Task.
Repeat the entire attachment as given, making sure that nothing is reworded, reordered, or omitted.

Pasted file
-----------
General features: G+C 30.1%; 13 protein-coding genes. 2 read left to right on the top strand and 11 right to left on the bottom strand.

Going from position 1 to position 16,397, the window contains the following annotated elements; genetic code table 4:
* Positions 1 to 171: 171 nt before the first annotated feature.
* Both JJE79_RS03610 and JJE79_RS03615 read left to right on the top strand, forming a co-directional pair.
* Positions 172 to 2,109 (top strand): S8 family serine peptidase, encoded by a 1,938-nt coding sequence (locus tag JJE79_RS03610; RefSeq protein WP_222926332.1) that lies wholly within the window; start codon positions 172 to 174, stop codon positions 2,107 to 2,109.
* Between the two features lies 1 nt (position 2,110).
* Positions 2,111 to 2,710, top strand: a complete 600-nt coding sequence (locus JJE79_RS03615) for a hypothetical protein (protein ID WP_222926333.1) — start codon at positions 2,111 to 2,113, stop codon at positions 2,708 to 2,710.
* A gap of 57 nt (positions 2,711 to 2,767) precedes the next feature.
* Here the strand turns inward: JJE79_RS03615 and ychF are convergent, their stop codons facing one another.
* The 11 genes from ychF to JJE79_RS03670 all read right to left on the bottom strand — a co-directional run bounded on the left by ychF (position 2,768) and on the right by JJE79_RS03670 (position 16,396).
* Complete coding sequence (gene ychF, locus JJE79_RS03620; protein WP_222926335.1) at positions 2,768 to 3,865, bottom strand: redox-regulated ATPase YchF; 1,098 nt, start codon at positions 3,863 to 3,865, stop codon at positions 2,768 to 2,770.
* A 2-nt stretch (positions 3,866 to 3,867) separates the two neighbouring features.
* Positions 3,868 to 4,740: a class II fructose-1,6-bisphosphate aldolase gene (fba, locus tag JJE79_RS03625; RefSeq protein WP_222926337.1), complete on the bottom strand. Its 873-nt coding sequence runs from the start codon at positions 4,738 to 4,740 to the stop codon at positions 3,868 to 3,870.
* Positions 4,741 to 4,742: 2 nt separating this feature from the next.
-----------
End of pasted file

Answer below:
General features: G+C 30.1%; 13 protein-coding genes. 2 read left to right on the top strand and 11 right to left on the bottom strand.

Going from position 1 to position 16,397, the window contains the following annotated elements; genetic code table 4:
* Positions 1 to 171: 171 nt before the first annotated feature.
* Both JJE79_RS03610 and JJE79_RS03615 read left to right on the top strand, forming a co-directional pair.
* Positions 172 to 2,109 (top strand): S8 family serine peptidase, encoded by a 1,938-nt coding sequence (locus tag JJE79_RS03610; RefSeq protein WP_222926332.1) that lies wholly within the window; start codon positions 172 to 174, stop codon positions 2,107 to 2,109.
* Between the two features lies 1 nt (position 2,110).
* Positions 2,111 to 2,710, top strand: a complete 600-nt coding sequence (locus JJE79_RS03615) for a hypothetical protein (protein ID WP_222926333.1) — start codon at positions 2,111 to 2,113, stop codon at positions 2,708 to 2,710.
* A gap of 57 nt (positions 2,711 to 2,767) precedes the next feature.
* Here the strand turns inward: JJE79_RS03615 and ychF are convergent, their stop codons facing one another.
* The 11 genes from ychF to JJE79_RS03670 all read right to left on the bottom strand — a co-directional run bounded on the left by ychF (position 2,768) and on the right by JJE79_RS03670 (position 16,396).
* Complete coding sequence (gene ychF, locus JJE79_RS03620; protein WP_222926335.1) at positions 2,768 to 3,865, bottom strand: redox-regulated ATPase YchF; 1,098 nt, start codon at positions 3,863 to 3,865, stop codon at positions 2,768 to 2,770.
* A 2-nt stretch (positions 3,866 to 3,867) separates the two neighbouring features.
* Positions 3,868 to 4,740: a class II fructose-1,6-bisphosphate aldolase gene (fba, locus tag JJE79_RS03625; RefSeq protein WP_222926337.1), complete on the bottom strand. Its 873-nt coding sequence runs from the start codon at positions 4,738 to 4,740 to the stop codon at positions 3,868 to 3,870.
* Positions 4,741 to 4,742: 2 nt separating this feature from the next.